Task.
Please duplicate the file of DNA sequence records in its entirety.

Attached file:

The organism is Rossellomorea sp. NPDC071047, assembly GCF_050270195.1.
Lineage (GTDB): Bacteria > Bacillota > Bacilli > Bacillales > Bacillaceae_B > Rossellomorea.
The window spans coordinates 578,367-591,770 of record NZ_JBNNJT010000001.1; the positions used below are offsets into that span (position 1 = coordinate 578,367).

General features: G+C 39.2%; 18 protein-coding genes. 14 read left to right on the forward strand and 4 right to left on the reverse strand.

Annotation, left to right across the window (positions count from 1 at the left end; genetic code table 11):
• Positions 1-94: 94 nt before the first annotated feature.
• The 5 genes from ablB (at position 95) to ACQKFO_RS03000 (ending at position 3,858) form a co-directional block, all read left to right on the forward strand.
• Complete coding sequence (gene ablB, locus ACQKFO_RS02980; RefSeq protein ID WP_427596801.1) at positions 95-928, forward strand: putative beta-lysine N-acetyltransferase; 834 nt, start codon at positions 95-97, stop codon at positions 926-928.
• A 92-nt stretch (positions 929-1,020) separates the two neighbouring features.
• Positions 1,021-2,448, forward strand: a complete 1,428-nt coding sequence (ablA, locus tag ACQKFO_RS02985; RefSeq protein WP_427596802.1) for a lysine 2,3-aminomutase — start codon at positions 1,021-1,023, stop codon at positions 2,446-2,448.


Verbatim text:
The organism is Rossellomorea sp. NPDC071047, assembly GCF_050270195.1.
Lineage (GTDB): Bacteria > Bacillota > Bacilli > Bacillales > Bacillaceae_B > Rossellomorea.
The window spans coordinates 578,367-591,770 of record NZ_JBNNJT010000001.1; the positions used below are offsets into that span (position 1 = coordinate 578,367).

General features: G+C 39.2%; 18 protein-coding genes. 14 read left to right on the forward strand and 4 right to left on the reverse strand.

Annotation, left to right across the window (positions count from 1 at the left end; genetic code table 11):
• Positions 1-94: 94 nt before the first annotated feature.
• The 5 genes from ablB (at position 95) to ACQKFO_RS03000 (ending at position 3,858) form a co-directional block, all read left to right on the forward strand.
• Complete coding sequence (gene ablB, locus ACQKFO_RS02980; RefSeq protein ID WP_427596801.1) at positions 95-928, forward strand: putative beta-lysine N-acetyltransferase; 834 nt, start codon at positions 95-97, stop codon at positions 926-928.
• A 92-nt stretch (positions 929-1,020) separates the two neighbouring features.
• Positions 1,021-2,448, forward strand: a complete 1,428-nt coding sequence (ablA, locus tag ACQKFO_RS02985; RefSeq protein WP_427596802.1) for a lysine 2,3-aminomutase — start codon at positions 1,021-1,023, stop codon at positions 2,446-2,448.